TIPS ON HOUSEBREAKING YOUR DOG [NO MATTER WHAT AGE]
You’ve finally decided it’s time to buy or adopt a new puppy! You’ve done your research: you’ve found the right breed that will fit your home environment, you’ve talked to and signed a contract with a local breeder or rescue group to adopt your puppy, and you’re ready to go pick up your new family member and bring him home.
This is so exciting! And how much fun!
But, don’t forget…..along with the fun comes training. And the first thing your puppy needs is….housebreaking!
It’s Not So Hard to Housebreak Your Dog
It’s really not hard to housebreak your puppy, or even an adult dog. Even if you have a breed that is known as “hard to train”, they’re trainable. The smaller breeds tend to be known as “hard to train”, but most of the time they’re just a little more stubborn and wary of what you want them to do. If you show them you are not going to harm them, and that they can have FUN while being trained, then they’re not “hard to train”.
Some dogs - such as the working breeds - are quicker to learn things and be housebroken. And why are they quicker to learn? Because they LOVE to learn, and please their owner when they do a good job.
Remember: every dog loves to have FUN! And they want to be loved. So if you use positive reinforcement, make their housebreaking a fun event, then they’ll respond to it quickly and positively.
The Secret Behind Successful Housebreaking
So how do you housebreak a puppy, or adult dog? There are three elements that spell success when it comes to housebreaking. Those three elements behind successful housebreaking are:
- Through focus, you’ll be successful.
- Focus on what needs to get done: housebreaking your puppy.
- Keeping your focus will make your puppy keep his focus.
- Remain focused and you’ll be in control of the situation.
- Housebreaking can’t be done overnight. It takes dedication to get to the day your puppy runs to the door to be let out or to go for a walk!
- By dedicating yourself to housebreaking your puppy, you’ll have a puppy that is trained quickly and easily!
- Dedication means time out of your day that’s totally for your puppy. You can’t housebreak a puppy in just a few minutes. It will take a good amount of time of your day to get his bed and crate ready, his training area set up, feeding him, letting him out, playing with him and walking him.
- Why did you purchase your puppy? Out of love, right? Then you need to remember that love, and put that love into our training efforts.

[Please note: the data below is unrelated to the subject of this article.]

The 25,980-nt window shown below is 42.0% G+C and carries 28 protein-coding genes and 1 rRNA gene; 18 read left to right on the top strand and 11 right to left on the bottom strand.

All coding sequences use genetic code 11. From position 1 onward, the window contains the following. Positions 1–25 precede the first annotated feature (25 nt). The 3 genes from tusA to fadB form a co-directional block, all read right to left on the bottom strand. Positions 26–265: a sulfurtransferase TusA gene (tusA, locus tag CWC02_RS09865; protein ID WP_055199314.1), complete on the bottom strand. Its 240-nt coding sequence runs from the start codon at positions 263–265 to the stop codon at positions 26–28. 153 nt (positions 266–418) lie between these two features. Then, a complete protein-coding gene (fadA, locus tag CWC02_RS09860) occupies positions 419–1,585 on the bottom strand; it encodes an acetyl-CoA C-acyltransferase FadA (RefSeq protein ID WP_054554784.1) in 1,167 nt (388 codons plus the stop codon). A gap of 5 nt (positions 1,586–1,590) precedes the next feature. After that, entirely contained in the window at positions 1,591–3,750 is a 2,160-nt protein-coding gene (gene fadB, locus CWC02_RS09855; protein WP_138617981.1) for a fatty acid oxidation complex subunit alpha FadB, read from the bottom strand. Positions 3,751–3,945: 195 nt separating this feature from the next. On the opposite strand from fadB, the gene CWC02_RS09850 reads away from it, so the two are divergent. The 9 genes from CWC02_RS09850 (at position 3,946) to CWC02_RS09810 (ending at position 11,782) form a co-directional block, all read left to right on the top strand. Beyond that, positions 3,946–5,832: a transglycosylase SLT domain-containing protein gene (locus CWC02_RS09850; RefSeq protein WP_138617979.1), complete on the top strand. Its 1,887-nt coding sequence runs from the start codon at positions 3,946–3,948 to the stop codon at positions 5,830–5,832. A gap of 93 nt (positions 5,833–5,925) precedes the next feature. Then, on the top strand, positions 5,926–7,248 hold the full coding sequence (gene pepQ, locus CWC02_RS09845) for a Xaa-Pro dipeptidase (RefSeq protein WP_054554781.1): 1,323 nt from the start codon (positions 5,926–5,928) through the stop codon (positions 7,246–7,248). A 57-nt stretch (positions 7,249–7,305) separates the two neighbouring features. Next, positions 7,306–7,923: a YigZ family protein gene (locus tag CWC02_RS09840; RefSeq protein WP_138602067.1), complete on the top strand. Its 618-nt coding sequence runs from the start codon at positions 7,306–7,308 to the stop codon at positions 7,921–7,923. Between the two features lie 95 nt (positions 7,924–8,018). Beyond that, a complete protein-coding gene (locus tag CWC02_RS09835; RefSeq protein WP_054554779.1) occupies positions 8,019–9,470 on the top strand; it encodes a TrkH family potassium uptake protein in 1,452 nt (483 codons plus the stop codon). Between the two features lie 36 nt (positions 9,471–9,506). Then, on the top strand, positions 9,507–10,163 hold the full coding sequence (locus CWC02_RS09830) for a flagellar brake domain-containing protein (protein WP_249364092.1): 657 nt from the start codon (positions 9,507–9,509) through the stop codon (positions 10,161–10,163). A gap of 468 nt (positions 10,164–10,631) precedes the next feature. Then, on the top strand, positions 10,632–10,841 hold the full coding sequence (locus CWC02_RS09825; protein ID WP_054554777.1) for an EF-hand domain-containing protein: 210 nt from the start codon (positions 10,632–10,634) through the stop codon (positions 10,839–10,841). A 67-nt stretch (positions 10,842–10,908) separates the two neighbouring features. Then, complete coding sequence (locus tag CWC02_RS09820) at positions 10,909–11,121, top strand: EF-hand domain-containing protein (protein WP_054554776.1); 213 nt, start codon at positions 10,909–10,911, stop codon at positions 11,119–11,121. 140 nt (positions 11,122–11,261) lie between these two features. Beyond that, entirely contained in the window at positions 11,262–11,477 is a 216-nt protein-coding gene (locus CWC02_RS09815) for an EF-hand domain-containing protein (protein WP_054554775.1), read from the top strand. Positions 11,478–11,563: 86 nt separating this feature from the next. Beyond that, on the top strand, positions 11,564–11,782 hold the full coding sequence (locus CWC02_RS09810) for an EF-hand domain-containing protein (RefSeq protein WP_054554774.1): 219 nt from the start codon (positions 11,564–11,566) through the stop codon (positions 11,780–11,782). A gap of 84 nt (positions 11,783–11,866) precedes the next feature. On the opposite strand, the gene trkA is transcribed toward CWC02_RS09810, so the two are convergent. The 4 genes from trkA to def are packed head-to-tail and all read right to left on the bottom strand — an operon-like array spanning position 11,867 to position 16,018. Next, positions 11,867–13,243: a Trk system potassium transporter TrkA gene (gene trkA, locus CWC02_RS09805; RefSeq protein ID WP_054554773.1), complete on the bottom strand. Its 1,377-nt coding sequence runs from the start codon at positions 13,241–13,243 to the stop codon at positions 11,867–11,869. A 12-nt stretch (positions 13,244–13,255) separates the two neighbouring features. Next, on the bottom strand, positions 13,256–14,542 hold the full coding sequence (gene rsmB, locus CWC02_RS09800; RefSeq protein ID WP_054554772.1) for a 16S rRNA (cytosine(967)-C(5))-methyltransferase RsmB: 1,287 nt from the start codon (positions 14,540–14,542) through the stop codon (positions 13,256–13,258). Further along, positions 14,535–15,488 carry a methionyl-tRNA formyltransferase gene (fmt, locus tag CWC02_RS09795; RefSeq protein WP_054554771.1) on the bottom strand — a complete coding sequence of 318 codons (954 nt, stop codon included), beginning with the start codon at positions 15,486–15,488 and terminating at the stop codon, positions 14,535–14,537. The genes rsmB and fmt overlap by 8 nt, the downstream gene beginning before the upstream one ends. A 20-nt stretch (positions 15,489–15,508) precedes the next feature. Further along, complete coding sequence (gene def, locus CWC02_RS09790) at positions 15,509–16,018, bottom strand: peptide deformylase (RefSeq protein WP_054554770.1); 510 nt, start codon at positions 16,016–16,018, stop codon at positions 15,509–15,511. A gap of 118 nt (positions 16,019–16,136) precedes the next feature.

- If you train with love, then you’ll be excited and remain calm, knowing what you’re doing is the best for your puppy. And your puppy will feel your calmness and be calmer too! A calm owner and calm puppy will result in a happy training session!
- When your puppy is fully trained, you’ll sit back and sigh. And then your love will pour out even more. Your puppy will know that and love you back. Now you can focus on other fun things to do together like obedience, agility or just exploring the local parks!
It’s Not Just Puppies Who Need Housebreaking
Many people think only puppies need to be housebroken. But that’ s not true. Puppies are one of three groups of dogs that need to be housebroken. Many adult dogs need to be housebroken due to various reasons:
Puppies – Puppies are used to their mother cleaning them and where they urinated and defecated. Now you’ve taken them home, and their mother isn’t there to help out! You’re now responsible for helping them out. Your job is to train them where they can ‘go to the bathroom” and it’s not in the house!
Adult Dogs – If you’ve adopted an adult dog that was a retired show dog or breeder, a former stray or one that another owner did not properly housebreak, then you’ll need to retrain him. Or, if you’ve adopted another adult dog, you may have a territorial war between your new dog and other dog(s) resulting in a “pissing match” and their marking inside the house. You’ll need to work with all of the dogs to make sure that doesn’t get out of hand.
Special Needs/Senior Dogs – Many older dogs will battle urinary incontinence due to bladder problems, senility or hormonal problems. Others will be arthritic or partially paralyzed and not be able to get up quick enough to make it outside, or be able to go for a walk. And some dogs that have health problems can have problems with incontinence.
If you can't always be there to let your dog out when needed, you may
to invest in pet doors.
This can really help with the training process.
"Your job is to train them where they can 'go to the bathroom" and it's not in the house!" ?